The A. Philip Randolph Institute to Launch 44th National Education Conference during 50th Anniversary of the 1963 March on WashingtonMonday, June 24, 2013
June 24, 2013 -- The A. Philip Randolph Institute (APRI) announced today it will launch the 44th National Education Conference during the 50th anniversary of the historic 1963 March on Washington for Jobs and Freedom. Today’s announcement came during a press conference attended by a coalition of national civil, human, labor and faith leaders who will be participating in the commemorative March on Washington, scheduled for Saturday, August 24, 2013.
APRI’s President Clayola Brown said, “Our National Education Conference is being coordinated to fully participate in commemorative events being planned for the 50th Year Commemoration of the March on Washington. As one of the "Big Six" legacy organizations which spearheaded the original March in 1963, the A. Philip Randolph Institute will join major organizations to bring together diverse communities representing all who are interested in civil, human and working rights of all Americans across this nation.”
Before the founding of the A. Philip Randolph Institute in 1965, A. Philip Randolph and Bayard Rustin joined forces to organize civil rights, human rights, faith and labor leaders and community activists for a massive jobs-oriented protest in Washington, D.C. At the time Randolph, the eloquent senior statesman of the Black struggle for equality and opportunity, was President of the Brotherhood of Sleeping Car Porters and Vice President of the AFL-CIO. Rustin was an organizer of the Southern Christian Leadership Conference and advisor to Dr. Martin Luther King, Jr. He was considered the chief strategist behind the March.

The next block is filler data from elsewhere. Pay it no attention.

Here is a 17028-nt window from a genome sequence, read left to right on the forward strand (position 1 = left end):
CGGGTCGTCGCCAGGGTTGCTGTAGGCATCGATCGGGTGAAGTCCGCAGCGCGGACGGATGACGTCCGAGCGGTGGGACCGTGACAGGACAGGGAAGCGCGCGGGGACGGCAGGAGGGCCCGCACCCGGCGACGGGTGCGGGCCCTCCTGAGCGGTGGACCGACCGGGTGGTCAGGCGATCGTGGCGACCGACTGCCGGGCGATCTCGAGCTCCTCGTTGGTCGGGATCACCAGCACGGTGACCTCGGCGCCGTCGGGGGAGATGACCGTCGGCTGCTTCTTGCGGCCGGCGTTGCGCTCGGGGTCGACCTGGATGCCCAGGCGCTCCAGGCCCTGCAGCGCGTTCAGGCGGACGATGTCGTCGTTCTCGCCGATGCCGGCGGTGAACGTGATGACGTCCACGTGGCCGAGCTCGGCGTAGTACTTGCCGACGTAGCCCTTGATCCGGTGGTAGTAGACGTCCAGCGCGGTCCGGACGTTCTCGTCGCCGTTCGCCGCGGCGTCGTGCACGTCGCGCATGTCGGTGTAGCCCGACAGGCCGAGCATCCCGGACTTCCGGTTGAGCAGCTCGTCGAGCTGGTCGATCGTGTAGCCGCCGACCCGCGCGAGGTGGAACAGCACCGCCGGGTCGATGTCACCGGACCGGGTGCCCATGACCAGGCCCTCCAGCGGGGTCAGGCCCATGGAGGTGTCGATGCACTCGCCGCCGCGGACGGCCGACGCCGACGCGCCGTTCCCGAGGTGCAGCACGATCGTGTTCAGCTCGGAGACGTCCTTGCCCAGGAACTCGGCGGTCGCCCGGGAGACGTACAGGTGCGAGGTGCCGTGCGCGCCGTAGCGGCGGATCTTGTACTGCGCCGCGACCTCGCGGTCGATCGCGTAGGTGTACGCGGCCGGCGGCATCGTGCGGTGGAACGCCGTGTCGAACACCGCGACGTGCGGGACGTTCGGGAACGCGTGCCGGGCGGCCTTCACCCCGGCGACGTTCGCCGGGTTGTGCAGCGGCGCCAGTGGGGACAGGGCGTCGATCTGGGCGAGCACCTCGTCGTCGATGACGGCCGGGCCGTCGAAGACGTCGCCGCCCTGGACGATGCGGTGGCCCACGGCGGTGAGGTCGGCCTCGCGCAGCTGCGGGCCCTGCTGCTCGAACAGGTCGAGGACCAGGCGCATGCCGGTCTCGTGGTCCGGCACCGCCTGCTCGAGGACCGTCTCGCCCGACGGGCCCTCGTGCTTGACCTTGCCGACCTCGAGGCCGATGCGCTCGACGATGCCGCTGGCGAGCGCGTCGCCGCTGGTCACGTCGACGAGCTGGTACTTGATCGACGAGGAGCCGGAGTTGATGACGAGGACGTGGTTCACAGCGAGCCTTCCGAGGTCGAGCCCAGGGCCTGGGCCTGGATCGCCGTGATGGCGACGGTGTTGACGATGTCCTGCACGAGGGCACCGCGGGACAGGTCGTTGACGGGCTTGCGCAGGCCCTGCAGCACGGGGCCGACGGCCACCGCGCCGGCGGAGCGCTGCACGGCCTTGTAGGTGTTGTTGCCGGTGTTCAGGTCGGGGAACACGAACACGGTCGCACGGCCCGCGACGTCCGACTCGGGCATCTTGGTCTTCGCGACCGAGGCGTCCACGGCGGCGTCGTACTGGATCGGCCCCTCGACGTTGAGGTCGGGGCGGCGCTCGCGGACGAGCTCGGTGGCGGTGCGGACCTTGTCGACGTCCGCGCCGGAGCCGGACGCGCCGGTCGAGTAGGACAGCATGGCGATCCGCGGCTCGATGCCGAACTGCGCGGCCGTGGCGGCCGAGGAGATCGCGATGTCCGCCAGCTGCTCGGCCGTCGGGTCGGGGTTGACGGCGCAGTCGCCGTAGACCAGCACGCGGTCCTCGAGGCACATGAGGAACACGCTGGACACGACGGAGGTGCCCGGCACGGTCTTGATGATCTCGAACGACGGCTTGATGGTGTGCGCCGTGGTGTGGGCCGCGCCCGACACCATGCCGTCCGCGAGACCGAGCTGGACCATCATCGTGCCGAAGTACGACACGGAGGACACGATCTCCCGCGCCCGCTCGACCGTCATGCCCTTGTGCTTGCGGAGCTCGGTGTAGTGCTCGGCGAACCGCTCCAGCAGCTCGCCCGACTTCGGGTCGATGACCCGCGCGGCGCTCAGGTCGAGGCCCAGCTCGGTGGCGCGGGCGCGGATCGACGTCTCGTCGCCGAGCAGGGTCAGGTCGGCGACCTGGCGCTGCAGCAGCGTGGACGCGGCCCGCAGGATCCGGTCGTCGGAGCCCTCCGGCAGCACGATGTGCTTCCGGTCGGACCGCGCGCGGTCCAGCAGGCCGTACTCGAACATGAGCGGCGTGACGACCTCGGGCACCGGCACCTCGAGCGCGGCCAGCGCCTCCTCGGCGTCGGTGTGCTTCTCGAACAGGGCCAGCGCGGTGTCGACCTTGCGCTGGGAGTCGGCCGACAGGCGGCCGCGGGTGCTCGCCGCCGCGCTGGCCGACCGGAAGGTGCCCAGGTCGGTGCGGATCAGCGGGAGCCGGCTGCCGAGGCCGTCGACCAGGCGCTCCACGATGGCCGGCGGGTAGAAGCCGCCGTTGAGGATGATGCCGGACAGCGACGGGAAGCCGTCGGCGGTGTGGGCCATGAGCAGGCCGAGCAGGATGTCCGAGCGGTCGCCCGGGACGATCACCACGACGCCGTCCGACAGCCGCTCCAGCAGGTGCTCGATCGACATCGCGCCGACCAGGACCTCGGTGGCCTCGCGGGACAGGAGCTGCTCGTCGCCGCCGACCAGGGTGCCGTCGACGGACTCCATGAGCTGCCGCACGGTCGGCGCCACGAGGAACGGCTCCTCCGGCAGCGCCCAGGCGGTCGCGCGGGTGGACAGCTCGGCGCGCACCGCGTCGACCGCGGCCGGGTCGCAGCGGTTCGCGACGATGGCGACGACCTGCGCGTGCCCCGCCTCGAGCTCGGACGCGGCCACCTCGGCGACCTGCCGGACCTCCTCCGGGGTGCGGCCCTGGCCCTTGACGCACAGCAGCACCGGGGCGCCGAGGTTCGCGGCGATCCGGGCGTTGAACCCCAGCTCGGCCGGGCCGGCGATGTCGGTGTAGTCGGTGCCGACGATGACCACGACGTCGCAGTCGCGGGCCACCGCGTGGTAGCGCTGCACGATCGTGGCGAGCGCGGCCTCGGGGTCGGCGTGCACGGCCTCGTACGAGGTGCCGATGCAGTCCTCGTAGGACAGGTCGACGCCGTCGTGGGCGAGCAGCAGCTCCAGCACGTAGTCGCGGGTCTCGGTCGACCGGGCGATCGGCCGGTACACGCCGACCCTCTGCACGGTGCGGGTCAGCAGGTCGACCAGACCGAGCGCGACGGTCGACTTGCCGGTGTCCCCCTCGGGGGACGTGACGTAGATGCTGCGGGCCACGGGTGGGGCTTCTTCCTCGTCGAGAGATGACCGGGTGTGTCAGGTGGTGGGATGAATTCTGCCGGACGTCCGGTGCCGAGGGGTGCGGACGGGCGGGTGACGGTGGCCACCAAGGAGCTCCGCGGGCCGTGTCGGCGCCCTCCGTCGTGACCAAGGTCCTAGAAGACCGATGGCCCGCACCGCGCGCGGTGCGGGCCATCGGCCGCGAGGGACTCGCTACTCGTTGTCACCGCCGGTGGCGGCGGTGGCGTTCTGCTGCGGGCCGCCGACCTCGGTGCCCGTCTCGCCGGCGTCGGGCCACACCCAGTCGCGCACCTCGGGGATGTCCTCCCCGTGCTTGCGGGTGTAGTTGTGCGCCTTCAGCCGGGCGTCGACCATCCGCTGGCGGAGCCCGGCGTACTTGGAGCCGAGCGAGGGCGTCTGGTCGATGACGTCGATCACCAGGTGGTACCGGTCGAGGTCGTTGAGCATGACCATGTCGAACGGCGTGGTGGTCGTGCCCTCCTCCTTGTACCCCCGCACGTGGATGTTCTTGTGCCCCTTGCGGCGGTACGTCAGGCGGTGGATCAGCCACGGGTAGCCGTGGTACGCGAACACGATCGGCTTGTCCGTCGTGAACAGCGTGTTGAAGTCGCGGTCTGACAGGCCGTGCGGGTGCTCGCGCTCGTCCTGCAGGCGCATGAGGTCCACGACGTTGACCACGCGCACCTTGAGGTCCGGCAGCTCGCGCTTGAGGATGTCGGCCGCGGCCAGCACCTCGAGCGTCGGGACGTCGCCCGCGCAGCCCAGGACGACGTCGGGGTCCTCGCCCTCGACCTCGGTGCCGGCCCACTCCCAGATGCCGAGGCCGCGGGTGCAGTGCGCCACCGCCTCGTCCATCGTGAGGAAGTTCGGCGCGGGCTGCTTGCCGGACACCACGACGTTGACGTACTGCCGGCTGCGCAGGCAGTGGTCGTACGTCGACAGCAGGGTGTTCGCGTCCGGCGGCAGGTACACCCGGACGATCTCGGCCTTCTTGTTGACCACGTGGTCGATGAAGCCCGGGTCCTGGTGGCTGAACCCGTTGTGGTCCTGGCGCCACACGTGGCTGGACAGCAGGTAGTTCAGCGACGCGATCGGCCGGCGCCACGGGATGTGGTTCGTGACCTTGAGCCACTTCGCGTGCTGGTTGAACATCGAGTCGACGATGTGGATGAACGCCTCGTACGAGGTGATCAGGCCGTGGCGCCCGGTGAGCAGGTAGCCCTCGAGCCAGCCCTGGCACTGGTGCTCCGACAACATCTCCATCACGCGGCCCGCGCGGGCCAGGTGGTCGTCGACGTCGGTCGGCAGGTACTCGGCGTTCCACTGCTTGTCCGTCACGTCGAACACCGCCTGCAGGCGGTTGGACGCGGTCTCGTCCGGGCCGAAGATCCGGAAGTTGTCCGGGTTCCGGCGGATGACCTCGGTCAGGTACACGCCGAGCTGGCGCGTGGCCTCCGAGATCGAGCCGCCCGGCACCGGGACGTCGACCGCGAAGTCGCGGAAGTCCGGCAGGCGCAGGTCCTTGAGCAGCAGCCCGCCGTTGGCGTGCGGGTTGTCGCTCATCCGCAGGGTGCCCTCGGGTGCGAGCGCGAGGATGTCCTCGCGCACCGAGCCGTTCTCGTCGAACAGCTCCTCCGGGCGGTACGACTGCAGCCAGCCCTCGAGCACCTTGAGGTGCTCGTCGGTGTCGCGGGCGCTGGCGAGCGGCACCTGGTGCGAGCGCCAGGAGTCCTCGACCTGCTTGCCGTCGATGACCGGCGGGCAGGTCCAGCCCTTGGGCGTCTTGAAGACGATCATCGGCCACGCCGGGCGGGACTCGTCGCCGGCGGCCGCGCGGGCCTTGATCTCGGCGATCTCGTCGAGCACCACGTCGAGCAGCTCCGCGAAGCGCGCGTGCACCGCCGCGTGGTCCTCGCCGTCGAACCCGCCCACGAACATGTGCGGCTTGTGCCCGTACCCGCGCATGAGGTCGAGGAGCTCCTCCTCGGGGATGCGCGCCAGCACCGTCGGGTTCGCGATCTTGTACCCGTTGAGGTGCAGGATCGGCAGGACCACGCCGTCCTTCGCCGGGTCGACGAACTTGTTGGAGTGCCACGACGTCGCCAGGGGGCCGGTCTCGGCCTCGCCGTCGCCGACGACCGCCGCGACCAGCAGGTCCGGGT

The 1963 March on Washington proved to be the largest mass protest in American history, resulting in 250,000 men and women, young and old, from all walks of life, from every community in the nation gathered in peaceful protest beneath the shadow of the Lincoln Memorial to express their deepest hopes for the cause of justice, freedom and equality. Within two years following the March on Washington, the two most effective civil rights bills ever enacted, the Civil Rights Act of 1964 and the Voting Rights Act of 1965 are passed.
Today, nearly fifty years after the March on Washington, the movements for civil, human and workers’ rights still dominate the national headlines. Working men and women are still impacted by the same evils which prevent achieving the full benefits of the American Dream.
The National Education Conference will begin on August 23 and continue through August 28, 2013 for a week of forums and training sessions to reinforce and galvanize a Workers’Agenda to demand guaranteed rights for equitable and fair treatment in the workplace; jobs that pay a living wage; and universal healthcare for all. Highlights include the Bayard Rustin Forum on Human Rights; Future of American Labor; A Healthy Look at Obamacare; and 50 for the Future: Youth Development Program.